FAMILY LAW

Changing a child's name in cases of domestic abuse

Now, more than ever, increasing numbers of parents are suffering from domestic abuse. Many of these parents may be distressed that their child has the same name as an abusive former partner and that this may have an impact on the child.

Usually, parents who apply for a child’s name change by deed poll have to provide consent from everyone with parental responsibility. Victims of domestic abuse will, undoubtedly, have fears about their potential safety, as well as the safety of any children if they have to contact the former partner to ask for their consent. There are ways, however, of making an application for a child’s name change without gaining the consent of the other person with parental responsibility.

The deed poll service will accept an application without  consent where the applicant has good reason not to acquire it. This includes where the applicant is fearful of contacting the other parent because of past abuse towards themselves or the children; where the other parent is in prison for a serious offence such as murder, rape or other sexual offence and; where the court has issued a No-contact or Non-molestation order.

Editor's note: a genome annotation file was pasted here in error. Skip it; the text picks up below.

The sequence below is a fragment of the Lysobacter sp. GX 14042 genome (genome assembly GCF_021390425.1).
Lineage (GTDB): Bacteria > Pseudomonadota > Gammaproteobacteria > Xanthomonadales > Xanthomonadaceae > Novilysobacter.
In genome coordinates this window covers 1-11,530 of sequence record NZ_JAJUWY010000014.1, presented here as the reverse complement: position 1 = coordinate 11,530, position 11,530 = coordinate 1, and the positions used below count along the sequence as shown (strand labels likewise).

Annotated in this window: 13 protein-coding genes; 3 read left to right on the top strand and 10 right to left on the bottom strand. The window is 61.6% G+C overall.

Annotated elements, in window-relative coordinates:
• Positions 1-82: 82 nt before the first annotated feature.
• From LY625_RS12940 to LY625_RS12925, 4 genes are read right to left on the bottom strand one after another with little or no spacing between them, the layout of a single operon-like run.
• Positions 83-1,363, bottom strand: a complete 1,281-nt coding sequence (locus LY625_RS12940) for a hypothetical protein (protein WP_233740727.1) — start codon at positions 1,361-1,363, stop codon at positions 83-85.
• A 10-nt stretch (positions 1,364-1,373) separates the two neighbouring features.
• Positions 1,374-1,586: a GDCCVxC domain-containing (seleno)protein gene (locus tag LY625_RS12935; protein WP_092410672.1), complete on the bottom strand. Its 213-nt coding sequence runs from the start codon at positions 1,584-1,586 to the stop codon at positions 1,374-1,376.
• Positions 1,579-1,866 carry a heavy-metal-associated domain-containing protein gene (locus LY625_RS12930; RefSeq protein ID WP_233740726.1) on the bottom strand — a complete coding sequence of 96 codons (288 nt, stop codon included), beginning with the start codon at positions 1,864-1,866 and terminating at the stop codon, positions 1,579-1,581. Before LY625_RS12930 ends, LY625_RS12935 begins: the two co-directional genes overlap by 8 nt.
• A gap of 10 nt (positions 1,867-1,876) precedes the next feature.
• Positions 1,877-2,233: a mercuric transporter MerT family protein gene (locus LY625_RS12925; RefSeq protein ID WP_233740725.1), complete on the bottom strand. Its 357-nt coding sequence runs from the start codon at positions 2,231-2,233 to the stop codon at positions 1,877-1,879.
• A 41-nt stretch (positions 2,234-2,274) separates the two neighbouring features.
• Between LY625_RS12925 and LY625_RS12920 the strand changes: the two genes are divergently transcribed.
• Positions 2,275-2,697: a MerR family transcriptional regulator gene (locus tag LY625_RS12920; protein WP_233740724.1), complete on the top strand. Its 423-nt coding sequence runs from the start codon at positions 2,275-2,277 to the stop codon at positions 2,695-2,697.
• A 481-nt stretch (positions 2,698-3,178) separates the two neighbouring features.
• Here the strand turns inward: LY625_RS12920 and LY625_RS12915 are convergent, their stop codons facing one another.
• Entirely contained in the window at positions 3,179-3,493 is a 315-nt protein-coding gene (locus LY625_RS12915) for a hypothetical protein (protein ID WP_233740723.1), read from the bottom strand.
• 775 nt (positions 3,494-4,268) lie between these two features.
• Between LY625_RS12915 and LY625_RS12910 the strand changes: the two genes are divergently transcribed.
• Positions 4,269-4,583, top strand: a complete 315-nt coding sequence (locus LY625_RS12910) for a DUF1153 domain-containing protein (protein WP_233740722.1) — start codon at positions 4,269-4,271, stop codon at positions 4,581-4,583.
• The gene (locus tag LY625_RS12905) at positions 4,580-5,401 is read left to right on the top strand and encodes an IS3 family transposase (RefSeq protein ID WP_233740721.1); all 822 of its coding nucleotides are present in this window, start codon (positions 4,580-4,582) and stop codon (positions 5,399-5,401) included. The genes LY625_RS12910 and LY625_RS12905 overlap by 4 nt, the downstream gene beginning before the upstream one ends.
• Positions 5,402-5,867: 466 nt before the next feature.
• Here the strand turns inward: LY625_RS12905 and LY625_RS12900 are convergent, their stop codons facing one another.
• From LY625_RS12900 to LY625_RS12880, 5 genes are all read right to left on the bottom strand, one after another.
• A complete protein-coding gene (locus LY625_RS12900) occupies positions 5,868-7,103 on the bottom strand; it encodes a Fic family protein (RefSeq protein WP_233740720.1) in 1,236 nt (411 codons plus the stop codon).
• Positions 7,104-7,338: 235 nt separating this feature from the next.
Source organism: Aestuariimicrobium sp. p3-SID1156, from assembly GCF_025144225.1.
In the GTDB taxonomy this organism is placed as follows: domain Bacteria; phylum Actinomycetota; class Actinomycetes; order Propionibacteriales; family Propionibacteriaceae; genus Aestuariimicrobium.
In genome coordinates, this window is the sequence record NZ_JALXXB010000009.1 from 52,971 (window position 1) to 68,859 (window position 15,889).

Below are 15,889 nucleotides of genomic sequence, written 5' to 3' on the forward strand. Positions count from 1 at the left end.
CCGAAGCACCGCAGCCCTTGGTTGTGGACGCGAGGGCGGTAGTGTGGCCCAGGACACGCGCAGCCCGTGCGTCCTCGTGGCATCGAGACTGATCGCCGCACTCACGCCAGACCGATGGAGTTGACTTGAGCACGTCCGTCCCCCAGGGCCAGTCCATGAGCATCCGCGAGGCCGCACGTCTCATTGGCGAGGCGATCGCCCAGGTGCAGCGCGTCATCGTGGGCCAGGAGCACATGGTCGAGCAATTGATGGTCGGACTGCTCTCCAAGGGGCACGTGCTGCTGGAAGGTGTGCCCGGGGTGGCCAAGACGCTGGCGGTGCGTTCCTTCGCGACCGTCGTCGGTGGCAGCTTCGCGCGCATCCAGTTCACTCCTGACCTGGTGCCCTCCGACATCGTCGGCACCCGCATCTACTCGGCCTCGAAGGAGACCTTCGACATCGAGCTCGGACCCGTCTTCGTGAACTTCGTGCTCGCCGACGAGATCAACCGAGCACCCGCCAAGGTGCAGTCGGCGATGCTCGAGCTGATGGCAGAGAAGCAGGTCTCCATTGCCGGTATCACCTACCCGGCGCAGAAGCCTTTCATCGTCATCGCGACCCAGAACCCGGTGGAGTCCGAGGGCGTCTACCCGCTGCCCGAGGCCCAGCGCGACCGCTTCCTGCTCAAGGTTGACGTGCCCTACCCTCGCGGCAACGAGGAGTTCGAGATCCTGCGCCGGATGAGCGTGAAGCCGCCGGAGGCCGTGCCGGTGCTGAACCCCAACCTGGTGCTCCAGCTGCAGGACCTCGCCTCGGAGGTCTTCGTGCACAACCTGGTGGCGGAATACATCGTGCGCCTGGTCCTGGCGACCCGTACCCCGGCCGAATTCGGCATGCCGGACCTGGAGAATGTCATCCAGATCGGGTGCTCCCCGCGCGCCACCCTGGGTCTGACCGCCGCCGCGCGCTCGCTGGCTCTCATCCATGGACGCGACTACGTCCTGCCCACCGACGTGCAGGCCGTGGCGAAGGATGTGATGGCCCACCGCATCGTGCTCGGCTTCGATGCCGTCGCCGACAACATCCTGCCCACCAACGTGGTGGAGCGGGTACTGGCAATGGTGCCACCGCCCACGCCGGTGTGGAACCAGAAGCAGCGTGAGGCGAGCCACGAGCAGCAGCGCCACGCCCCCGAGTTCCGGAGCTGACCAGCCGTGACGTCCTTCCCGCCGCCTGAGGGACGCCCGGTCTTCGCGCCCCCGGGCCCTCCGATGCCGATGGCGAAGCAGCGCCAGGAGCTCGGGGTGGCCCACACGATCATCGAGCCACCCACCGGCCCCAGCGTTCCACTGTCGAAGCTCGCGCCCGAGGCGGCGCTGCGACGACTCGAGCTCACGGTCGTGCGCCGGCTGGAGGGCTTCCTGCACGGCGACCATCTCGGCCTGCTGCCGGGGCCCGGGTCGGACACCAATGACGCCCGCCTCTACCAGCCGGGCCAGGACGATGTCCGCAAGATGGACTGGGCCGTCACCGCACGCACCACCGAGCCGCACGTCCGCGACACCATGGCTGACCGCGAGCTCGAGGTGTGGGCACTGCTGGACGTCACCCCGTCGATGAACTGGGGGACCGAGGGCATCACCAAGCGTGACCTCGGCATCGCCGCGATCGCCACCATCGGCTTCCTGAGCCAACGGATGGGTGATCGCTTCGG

There is, however, no guarantee with the issue of a deed poll without parental consent from both parents that all official record holders will change the child’s name records. The only way to guarantee this is to apply for a court order.

Parents can apply to the court for an order to change the name of the child without the consent of the other person with parental responsibility. The court will give permission if it believes it will be in the child’s best interests to allow the name change. The court will take into account the degree of commitment of the other parent to the child and the quality and frequency of the contact between the other parent and the child.

It is, therefore, possible to change a child’s name without the consent of the other person with parental responsibility in cases of domestic abuse.

About the authors


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Samantha Jago

Partner

Advises on family law matters including high value divorce, cohabitation disputes, children matters, pre and post nuptial agreements and domestic violence

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